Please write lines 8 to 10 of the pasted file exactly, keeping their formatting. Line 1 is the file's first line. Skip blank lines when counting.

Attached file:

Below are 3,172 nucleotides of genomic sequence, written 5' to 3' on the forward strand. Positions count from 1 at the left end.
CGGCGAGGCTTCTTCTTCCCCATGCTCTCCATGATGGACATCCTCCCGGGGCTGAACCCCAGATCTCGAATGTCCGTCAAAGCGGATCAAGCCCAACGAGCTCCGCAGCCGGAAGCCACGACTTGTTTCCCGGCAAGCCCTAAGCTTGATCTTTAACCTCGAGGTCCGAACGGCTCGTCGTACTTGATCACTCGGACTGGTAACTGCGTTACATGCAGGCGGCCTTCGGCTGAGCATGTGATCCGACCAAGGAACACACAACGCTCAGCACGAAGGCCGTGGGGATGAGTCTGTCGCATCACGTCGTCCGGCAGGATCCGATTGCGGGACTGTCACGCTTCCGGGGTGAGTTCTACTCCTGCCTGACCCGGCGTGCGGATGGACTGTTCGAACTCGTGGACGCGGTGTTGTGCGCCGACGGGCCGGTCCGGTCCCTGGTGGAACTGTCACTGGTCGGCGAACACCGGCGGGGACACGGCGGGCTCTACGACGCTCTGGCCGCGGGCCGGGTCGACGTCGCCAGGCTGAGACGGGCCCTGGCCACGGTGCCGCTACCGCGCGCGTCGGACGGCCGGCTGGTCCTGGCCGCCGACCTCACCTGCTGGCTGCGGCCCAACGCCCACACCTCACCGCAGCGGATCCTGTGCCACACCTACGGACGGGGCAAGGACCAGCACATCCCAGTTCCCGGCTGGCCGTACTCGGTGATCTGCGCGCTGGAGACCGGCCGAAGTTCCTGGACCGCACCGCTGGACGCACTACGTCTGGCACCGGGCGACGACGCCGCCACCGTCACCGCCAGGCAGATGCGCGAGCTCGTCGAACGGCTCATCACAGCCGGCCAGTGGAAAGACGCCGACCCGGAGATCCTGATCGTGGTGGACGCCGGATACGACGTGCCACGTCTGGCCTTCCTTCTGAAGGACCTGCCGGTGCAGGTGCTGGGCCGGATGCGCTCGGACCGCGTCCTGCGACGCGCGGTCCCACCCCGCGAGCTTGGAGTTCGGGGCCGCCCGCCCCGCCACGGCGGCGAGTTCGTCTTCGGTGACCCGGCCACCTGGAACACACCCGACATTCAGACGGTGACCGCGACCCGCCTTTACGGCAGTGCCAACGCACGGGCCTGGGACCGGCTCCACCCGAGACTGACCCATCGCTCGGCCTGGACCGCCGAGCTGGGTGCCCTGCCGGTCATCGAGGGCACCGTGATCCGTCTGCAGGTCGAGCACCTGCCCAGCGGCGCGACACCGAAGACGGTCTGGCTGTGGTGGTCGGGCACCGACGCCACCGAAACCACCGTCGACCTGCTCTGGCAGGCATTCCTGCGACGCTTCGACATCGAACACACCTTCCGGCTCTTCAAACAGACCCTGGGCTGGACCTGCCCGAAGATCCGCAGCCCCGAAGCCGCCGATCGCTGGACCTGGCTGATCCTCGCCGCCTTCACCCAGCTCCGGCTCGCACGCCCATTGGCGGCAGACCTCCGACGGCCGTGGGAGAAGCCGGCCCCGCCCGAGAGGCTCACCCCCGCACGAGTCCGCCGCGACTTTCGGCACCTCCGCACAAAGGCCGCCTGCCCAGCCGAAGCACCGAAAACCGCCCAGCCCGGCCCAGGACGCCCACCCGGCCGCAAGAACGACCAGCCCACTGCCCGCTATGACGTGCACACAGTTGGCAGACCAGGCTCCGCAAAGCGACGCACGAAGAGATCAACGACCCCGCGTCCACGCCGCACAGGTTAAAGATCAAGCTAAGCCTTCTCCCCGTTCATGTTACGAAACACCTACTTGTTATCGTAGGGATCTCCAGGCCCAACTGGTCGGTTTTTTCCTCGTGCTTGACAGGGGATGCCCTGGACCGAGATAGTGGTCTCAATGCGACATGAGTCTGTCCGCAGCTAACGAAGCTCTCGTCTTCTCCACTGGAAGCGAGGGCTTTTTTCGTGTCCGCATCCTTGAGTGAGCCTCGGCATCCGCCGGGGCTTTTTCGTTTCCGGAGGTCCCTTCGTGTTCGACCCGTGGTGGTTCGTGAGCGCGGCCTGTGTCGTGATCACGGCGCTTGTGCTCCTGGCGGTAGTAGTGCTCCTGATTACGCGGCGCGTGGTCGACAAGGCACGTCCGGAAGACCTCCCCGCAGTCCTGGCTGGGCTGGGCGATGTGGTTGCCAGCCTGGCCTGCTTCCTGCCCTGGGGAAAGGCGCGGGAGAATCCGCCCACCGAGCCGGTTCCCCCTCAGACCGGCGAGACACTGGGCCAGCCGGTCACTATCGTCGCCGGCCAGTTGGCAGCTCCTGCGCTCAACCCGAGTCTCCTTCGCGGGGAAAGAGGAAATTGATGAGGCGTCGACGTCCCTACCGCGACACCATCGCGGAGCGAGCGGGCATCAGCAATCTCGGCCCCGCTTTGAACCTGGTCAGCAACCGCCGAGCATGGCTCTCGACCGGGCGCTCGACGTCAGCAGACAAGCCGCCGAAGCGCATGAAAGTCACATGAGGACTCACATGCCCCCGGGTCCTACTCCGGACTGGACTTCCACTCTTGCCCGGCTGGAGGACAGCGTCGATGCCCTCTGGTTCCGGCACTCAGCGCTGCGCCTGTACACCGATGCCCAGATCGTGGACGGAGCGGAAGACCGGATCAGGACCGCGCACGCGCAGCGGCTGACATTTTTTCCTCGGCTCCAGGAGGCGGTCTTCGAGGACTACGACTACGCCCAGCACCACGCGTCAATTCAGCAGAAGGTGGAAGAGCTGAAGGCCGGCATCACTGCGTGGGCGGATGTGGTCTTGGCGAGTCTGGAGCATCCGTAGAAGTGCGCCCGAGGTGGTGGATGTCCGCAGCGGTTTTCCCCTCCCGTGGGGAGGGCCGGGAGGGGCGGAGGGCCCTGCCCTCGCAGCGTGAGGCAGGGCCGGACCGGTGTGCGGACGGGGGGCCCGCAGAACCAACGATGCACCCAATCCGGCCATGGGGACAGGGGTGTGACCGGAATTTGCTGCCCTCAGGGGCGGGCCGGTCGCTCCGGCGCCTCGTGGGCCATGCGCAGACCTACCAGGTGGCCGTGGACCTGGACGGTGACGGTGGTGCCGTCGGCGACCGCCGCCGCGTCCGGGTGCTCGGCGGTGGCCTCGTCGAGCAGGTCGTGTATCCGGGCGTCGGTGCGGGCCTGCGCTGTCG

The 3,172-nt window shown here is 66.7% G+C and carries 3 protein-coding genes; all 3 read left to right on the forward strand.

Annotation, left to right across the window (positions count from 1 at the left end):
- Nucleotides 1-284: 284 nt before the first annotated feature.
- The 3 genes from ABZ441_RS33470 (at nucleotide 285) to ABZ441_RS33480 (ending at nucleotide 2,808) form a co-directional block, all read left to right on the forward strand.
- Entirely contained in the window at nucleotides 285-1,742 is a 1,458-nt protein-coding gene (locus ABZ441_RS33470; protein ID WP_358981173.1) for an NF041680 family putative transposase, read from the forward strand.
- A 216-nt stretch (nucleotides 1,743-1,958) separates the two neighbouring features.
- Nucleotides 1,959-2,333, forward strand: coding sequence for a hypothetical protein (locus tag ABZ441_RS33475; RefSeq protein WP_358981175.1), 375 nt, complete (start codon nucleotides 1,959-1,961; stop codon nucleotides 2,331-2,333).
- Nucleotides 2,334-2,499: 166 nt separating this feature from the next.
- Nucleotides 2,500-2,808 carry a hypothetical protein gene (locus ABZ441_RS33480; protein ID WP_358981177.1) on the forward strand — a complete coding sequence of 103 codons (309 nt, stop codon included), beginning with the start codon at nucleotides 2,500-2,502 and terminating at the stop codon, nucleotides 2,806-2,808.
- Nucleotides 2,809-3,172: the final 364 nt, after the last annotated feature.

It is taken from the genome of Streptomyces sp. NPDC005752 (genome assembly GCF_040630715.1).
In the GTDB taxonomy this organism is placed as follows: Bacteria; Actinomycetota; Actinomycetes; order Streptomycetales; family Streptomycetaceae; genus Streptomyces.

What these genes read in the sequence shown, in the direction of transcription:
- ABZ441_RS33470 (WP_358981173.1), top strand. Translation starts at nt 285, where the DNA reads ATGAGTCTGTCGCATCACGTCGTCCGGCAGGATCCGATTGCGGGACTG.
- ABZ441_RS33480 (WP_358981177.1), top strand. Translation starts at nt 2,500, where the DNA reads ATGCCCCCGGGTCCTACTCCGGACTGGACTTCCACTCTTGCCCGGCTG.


- A 216-nt stretch (nucleotides 1,743-1,958) separates the two neighbouring features.
- Nucleotides 1,959-2,333, forward strand: coding sequence for a hypothetical protein (locus tag ABZ441_RS33475; RefSeq protein WP_358981175.1), 375 nt, complete (start codon nucleotides 1,959-1,961; stop codon nucleotides 2,331-2,333).
- Nucleotides 2,334-2,499: 166 nt separating this feature from the next.